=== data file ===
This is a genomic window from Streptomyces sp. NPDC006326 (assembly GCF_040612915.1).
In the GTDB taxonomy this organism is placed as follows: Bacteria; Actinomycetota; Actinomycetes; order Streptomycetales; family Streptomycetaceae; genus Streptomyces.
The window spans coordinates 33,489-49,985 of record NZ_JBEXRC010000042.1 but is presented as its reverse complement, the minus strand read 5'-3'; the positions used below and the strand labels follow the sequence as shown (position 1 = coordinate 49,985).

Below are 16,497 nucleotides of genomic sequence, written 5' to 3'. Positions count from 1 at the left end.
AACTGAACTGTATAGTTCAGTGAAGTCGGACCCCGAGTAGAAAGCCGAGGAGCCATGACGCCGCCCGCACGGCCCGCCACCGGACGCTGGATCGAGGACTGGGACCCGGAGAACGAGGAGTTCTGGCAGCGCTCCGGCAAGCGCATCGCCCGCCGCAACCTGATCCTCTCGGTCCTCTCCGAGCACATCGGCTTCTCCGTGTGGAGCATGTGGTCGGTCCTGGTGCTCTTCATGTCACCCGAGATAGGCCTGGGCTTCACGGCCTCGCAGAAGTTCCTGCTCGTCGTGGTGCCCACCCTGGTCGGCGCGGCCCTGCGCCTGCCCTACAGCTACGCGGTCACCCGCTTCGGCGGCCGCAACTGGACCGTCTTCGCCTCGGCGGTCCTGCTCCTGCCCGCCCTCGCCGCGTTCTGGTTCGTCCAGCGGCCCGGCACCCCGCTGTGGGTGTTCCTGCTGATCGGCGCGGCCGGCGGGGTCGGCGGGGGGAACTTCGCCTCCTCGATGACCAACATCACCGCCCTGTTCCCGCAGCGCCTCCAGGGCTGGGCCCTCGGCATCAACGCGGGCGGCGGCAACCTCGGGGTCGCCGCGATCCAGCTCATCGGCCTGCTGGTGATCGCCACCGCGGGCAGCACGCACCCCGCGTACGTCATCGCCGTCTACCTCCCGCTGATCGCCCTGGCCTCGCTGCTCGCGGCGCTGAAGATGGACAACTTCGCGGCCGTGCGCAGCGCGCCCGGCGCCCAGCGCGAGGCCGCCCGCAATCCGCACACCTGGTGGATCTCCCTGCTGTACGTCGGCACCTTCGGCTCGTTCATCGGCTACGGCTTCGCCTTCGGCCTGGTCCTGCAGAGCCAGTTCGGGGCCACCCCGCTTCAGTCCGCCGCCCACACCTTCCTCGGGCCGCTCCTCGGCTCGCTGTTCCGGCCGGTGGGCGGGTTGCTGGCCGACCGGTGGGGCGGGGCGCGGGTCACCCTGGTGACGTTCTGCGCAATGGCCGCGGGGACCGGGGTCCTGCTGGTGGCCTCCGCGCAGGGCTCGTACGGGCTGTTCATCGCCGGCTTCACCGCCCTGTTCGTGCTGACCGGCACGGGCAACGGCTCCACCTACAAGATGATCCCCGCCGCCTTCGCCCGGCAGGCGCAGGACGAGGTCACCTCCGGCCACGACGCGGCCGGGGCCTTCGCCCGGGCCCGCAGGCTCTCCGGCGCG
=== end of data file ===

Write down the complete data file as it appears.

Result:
This is a genomic window from Streptomyces sp. NPDC006326 (assembly GCF_040612915.1).
In the GTDB taxonomy this organism is placed as follows: Bacteria; Actinomycetota; Actinomycetes; order Streptomycetales; family Streptomycetaceae; genus Streptomyces.
The window spans coordinates 33,489-49,985 of record NZ_JBEXRC010000042.1 but is presented as its reverse complement, the minus strand read 5'-3'; the positions used below and the strand labels follow the sequence as shown (position 1 = coordinate 49,985).

Below are 16,497 nucleotides of genomic sequence, written 5' to 3'. Positions count from 1 at the left end.
AACTGAACTGTATAGTTCAGTGAAGTCGGACCCCGAGTAGAAAGCCGAGGAGCCATGACGCCGCCCGCACGGCCCGCCACCGGACGCTGGATCGAGGACTGGGACCCGGAGAACGAGGAGTTCTGGCAGCGCTCCGGCAAGCGCATCGCCCGCCGCAACCTGATCCTCTCGGTCCTCTCCGAGCACATCGGCTTCTCCGTGTGGAGCATGTGGTCGGTCCTGGTGCTCTTCATGTCACCCGAGATAGGCCTGGGCTTCACGGCCTCGCAGAAGTTCCTGCTCGTCGTGGTGCCCACCCTGGTCGGCGCGGCCCTGCGCCTGCCCTACAGCTACGCGGTCACCCGCTTCGGCGGCCGCAACTGGACCGTCTTCGCCTCGGCGGTCCTGCTCCTGCCCGCCCTCGCCGCGTTCTGGTTCGTCCAGCGGCCCGGCACCCCGCTGTGGGTGTTCCTGCTGATCGGCGCGGCCGGCGGGGTCGGCGGGGGGAACTTCGCCTCCTCGATGACCAACATCACCGCCCTGTTCCCGCAGCGCCTCCAGGGCTGGGCCCTCGGCATCAACGCGGGCGGCGGCAACCTCGGGGTCGCCGCGATCCAGCTCATCGGCCTGCTGGTGATCGCCACCGCGGGCAGCACGCACCCCGCGTACGTCATCGCCGTCTACCTCCCGCTGATCGCCCTGGCCTCGCTGCTCGCGGCGCTGAAGATGGACAACTTCGCGGCCGTGCGCAGCGCGCCCGGCGCCCAGCGCGAGGCCGCCCGCAATCCGCACACCTGGTGGATCTCCCTGCTGTACGTCGGCACCTTCGGCTCGTTCATCGGCTACGGCTTCGCCTTCGGCCTGGTCCTGCAGAGCCAGTTCGGGGCCACCCCGCTTCAGTCCGCCGCCCACACCTTCCTCGGGCCGCTCCTCGGCTCGCTGTTCCGGCCGGTGGGCGGGTTGCTGGCCGACCGGTGGGGCGGGGCGCGGGTCACCCTGGTGACGTTCTGCGCAATGGCCGCGGGGACCGGGGTCCTGCTGGTGGCCTCCGCGCAGGGCTCGTACGGGCTGTTCATCGCCGGCTTCACCGCCCTGTTCGTGCTGACCGGCACGGGCAACGGCTCCACCTACAAGATGATCCCCGCCGCCTTCGCCCGGCAGGCGCAGGACGAGGTCACCTCCGGCCACGACGCGGCCGGGGCCTTCGCCCGGGCCCGCAGGCTCTCCGGCGCG